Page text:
Ethiopia

Peoples Under Threat Ranking:
#12
2

Communities at risk

Anuak, Afars, Oromo, Somalis, smaller minorities

Summary

While the April 2018 arrival of reformist Prime Minister Abiy Ahmed has given rise to optimism, Ethiopia faces dire challenges. Ahmed has released thousands of political prisoners, invited former rebel groups to dialogue, and lifted severe restrictions on the country’s television and online media landscape. Yet freeing up political space has energized power struggles between dominant… Read more »

Peoples Under Threat Data

2019 Data Peoples under Threat value
Self-determination conflicts4
Major armed conflict2
Prior genocide / politicide1
Flight of refugees and IDPs0.0
Legacy of vengeance - group grievance8.8
Rise of factionalized elites8.4
Voice and Accountability-1.442
Political Stability-1.687
Rule of Law-0.454
OECD country risk classification7
TOTAL17.46

The overall measure for each country is based on a basket of 10 indicators. The number in each row is drawn from the source for that particular indicator. The sources of data and calculations used are detailed on the Notes to Table page.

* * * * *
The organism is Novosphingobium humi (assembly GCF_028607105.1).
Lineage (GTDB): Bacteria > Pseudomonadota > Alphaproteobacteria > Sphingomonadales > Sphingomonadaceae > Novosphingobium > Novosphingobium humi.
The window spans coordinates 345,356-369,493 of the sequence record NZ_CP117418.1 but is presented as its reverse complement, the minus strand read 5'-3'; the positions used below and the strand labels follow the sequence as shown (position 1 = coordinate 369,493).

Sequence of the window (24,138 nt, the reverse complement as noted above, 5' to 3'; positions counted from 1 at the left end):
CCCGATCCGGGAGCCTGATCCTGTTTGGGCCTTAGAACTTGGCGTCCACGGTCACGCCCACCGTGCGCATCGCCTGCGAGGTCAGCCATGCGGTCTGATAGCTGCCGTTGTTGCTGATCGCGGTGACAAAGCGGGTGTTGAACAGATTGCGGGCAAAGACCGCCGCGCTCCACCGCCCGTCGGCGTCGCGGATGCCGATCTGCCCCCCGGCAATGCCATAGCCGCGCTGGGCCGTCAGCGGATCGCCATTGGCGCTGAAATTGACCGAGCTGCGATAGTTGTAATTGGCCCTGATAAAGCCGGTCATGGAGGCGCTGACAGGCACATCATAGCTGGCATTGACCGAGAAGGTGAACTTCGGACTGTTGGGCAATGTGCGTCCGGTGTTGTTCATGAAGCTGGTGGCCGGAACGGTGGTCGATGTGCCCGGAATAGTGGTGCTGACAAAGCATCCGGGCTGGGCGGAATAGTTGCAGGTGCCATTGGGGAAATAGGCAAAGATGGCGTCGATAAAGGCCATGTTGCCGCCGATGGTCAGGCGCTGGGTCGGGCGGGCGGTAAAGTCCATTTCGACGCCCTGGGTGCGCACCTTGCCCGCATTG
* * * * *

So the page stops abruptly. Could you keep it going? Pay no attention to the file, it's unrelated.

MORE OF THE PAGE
Background

While the April 2018 arrival of reformist Prime Minister Abiy Ahmed has given rise to optimism, Ethiopia faces dire challenges. Ahmed has released thousands of political prisoners, invited former rebel groups to dialogue, and lifted severe restrictions on the country’s television and online media landscape. Yet freeing up political space has energized power struggles between dominant ethnic groups who stand to benefit or lose from wide-ranging reforms. With little constraint on expression of grievances, proliferation of extreme views on social media risks inflaming ethnic violence. In the south, deadly conflict between ethnic Oromo and Somalis intensified, as did clashes between armed groups and the army in the west. Some opposition groups returning from Eritrea have failed to disarm, attacking military and civilian targets and triggering inter-communal violence, notably among Guji and Gedeo. More people were internally displaced in Ethiopia in 2018 than in any other country, totalling nearly 3 million according to some estimates.